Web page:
Social Media is a shot in the arm for traditional media: Zeinab Badawi, BBC World News

Award-winning journalist & presenter of BBC World News, Badawi, talks about India becoming a superpower & the role of media in post truth political era

Global Questions, BBC's international television and radio debate programme, gives local audiences around the world a unique chance to put their questions to a high-profile panel of leaders and opinion formers. The programme travelled to New Delhi for the first time to assess India after nearly 70 years of its independence.

Presenter Zeinab Badawi, an international award winning journalist and presenter of BBC World News’ flagship interview programme, HARDtalk, was in New Delhi to host the chapter of Global Questions. She spoke with exchange4media about India becoming superpower and the role of media in post truth political era among other things.



Edited excerpts:

What are your expectations from the Global Questions - India that you will be hosting this week?

I think that we cannot, as an organisation, ignore India which is why Global Questions is here. India is one of the pivotal nations.

A lot of developing countries look to India to see how it has transformed the economy. It is technologically driven in many ways and is the world’s biggest democracy.

With the general elections looming next year we thought it was the right moment to come to India to explore what is going on in the people’s minds. The question we are posing is, ‘Is India the world’s next super power?'.

Can traditional media play any role in reducing the impact of fake news being spread using social media?

When it first came around, the traditional media was a bit perplexed if social media was a threat to them. However, it has been a shot in the arm for traditional media like the BBC.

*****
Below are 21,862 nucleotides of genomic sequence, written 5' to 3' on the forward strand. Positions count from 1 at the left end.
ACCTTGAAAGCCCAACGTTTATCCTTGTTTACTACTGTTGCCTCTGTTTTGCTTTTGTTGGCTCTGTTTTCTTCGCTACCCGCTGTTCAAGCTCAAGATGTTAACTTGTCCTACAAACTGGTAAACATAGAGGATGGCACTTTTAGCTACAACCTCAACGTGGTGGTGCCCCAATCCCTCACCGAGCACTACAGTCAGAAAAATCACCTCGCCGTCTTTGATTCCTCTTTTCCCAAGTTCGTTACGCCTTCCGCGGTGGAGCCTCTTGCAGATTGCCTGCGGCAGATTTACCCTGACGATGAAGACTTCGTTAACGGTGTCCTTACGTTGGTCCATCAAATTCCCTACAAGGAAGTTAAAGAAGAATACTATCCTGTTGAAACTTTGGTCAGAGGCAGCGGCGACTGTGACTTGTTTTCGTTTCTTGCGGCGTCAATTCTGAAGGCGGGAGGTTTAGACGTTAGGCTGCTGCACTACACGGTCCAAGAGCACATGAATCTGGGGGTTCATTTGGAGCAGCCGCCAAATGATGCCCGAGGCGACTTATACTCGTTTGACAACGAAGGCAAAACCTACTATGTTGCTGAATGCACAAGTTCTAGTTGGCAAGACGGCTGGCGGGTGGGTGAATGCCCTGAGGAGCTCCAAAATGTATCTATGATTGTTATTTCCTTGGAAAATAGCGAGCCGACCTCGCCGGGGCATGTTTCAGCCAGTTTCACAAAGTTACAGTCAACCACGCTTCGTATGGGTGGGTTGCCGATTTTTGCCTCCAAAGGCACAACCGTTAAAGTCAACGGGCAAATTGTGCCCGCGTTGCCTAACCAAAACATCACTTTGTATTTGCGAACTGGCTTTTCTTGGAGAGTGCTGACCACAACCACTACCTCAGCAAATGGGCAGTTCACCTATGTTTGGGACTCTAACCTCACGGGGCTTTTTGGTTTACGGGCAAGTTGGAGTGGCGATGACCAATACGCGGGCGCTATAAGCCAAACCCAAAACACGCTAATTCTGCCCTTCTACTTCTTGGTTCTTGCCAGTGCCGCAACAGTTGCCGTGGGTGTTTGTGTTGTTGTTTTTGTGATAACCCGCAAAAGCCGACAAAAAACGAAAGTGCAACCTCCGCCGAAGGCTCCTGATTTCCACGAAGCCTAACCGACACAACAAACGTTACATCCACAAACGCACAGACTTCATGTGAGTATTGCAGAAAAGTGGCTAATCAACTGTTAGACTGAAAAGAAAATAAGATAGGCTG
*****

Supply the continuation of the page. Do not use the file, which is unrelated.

In a world where everyone has an opinion and comment is free, the traditional media, be it the print or broadcast, say ‘look comment is free but fact is sacred’ and what we do is facts. We (traditional media) give unbiased presentation of news. We are not slanting the news the way one sees on social media where you have fiction sometimes masquerading as truth. I think it actually shows how much we need these trusted and tested organisation and yes, traditional media uses social media now as a way of disseminating its message.

Politicians extensively use social media to communicate with people. Do you think the role of press is being suppressed because of it?

There is nothing wrong with political leaders using social media for communicating with voters and citizens at large but it doesn’t mean that they should ignore the traditional media.

The problem with social media is that is usually a one way communication...and I think one of the disadvantages of social media is this that politicians use it to communicate their message but not as a means of dialogue where as in an interview, like my show HARDtalks, in traditional media you can.

What is your message for Indian media?

Indian media is wonderful and I think the use of language and the kind of variety of voices India has, I think it should cherish it.

Like you know a free media is cornerstone of any democracy and India being the world’s largest democracy so any threats to a free and transparent media here would be a matter of huge regret. I would say keep on battling for your right to Article 17 of universal declaration of human rights, free flow of information and freedom of expression is absolutely important and if you feel in any way that it is being compromised then you will have to stand up an raise your voice and say that you will not accept.

You have to be together regardless of the political persuasion. This goes beyond party politics. This is a fundamental human right that every country should have which is the freedom of expression. For more updates, be socially connected with us on
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